I know that Michael Vick hasn't started a game in three years. I know that even when he started games he was never a great quarterback. I know that if Vick starts a game in Philadelphia it means that Kevin Kolb has been unfortunately injured and the team will undoubtably go down in a horrific display of offensive ineptitidue.
Yet despite all that irrefutable knowledge, I cannot avoid one macabre fact of my Eagles fandom: I want to see Michael Vick start a game.
This desire goes way back to Vick's days in Atlanta. Other football fans I know always said things like, "Michael Vick is terrible. He will never be part of a good offense." Some rational part of me would agree with them, but often I would argue back, "A smart offensive coordinator would find a way to win with Vick's talents."
This whole thing started long before Vick got out of prison, when Andy Reid started daydreaming about what it would be like to have Vick on the team.
Reid was a fan of the football player Vick had been for six seasons in Atlanta. His fleet feet. His escapability. His penchant for turning a nothing play into a big something. The possibility of having Vick as part of the Eagles' spread offense had Reid salivating.
As NFL offenses have begun to look more and more like the college spread and the wildcat formation has proliferated around the league, this mythic "Michael Vick offense" has come closer to creation. Certainly I'm not the only one who sees this. Jeff Fisher in Tennessee has embraced a limited spread offense for Vince Young. Denver coach Josh McDaniels looks poised to do so at some point with Tim Tebow.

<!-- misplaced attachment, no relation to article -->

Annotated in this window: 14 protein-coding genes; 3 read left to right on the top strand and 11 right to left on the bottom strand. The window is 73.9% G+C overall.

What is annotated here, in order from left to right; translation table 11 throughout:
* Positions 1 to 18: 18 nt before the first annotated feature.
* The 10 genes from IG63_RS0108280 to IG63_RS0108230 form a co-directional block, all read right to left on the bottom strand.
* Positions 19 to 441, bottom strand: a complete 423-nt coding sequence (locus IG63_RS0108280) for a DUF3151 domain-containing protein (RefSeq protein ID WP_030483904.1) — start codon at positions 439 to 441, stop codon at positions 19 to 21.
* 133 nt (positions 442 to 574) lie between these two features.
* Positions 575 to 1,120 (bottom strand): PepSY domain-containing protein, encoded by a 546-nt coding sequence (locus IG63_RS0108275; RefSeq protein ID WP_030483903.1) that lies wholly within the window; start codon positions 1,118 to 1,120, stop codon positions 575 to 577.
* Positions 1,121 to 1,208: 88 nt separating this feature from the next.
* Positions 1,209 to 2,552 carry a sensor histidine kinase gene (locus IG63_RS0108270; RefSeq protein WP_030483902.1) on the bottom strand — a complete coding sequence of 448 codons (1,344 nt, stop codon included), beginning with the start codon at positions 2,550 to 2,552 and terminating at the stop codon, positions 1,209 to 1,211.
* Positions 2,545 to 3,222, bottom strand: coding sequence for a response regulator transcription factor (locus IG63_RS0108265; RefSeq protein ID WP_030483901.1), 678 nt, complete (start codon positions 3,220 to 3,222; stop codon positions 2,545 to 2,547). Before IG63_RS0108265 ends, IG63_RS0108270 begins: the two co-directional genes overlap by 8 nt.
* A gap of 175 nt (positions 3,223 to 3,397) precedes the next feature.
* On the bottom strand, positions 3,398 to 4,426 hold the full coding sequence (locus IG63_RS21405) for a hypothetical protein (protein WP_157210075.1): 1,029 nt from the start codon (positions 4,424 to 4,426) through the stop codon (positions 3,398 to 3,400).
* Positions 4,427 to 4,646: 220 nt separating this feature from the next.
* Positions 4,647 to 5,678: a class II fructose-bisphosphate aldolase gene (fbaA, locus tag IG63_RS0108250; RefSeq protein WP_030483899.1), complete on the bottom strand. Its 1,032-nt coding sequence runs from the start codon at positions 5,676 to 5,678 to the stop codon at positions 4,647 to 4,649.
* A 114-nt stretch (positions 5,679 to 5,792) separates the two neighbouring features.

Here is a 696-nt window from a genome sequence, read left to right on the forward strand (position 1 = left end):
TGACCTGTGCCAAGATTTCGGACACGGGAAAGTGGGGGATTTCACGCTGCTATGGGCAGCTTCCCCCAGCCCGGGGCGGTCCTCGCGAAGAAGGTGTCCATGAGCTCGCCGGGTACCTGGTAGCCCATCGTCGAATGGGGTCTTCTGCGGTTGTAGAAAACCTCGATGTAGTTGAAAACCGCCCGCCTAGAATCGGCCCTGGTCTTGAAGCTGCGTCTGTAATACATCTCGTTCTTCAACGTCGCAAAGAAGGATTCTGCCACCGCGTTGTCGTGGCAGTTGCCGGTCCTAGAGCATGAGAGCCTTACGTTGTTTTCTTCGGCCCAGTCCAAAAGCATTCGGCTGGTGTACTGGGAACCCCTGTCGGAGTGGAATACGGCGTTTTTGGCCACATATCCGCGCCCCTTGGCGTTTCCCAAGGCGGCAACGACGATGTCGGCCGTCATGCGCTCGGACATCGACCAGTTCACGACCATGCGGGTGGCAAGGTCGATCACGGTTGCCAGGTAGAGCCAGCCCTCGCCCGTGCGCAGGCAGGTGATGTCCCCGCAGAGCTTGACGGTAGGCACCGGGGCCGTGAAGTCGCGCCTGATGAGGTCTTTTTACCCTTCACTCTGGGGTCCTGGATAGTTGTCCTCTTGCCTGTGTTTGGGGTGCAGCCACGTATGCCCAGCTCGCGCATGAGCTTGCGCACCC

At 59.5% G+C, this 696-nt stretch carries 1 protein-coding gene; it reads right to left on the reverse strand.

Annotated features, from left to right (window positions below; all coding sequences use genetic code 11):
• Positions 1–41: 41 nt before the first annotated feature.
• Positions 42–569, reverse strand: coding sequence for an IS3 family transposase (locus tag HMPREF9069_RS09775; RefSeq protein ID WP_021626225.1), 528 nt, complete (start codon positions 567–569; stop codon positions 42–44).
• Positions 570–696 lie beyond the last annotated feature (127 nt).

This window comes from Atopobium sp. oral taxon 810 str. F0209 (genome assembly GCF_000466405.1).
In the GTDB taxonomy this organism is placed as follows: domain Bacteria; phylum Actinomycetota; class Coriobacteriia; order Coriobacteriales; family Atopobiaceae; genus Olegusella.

Reid is drinking the Kool-Aid as well. Even with just Kevin Kolb in the backfield, he's calling option plays and quarterback draws. Kolb probably isn't athletic enough to run such a hybrid attack.
But Michael Vick? Perhaps even more than Young or Tebow, Vick has shown that he has the athletic talent and ability to shoulder a running back load. The question for him, and these other quarterbacks, has always been passing. He has potential. In a piece for SB Nation Philly, scout Tommy Lawlor wrote:
Vick will never be a pure pocket passer. He has made big strides in that area since joining the Eagles. In Atlanta he didn't take film study and game preparation very seriously. Vick did his own thing on the field and was so naturally gifted that he got away with it. He seems to realize that just isn't possible anymore...
Judging Vick as a passer has always been complicated. Too many people mistook his desire to run for a lack of ability. Vick has a very good arm, for both distance and velocity. He can throw the ball a mile down the field or fire a bullet out to the sideline. He can be very accurate. The problem he had previously was sloppy mechanics.
Someday a quarterback will come along who can throw accurately out of the spread and also pose a significant running threat. Such a Vince Young/Drew Brees mash-up would be a dangerous offensive weapon. However, until that time Michael Vick (if he has truly made strides with his throwing mechanics and watching film) is the closest the NFL has come to this ideal — an ideal both myself and Andy Reid seem anxious to witness.
Even though I logically doubt any start by Michael Vick will be anything more than a boring and turnover-filled Eagles loss, I still harbor some hope that Reid and Vick can show us something different, something special. That unhealty hope will last as long as Michael Vick dons the midnight green uniform.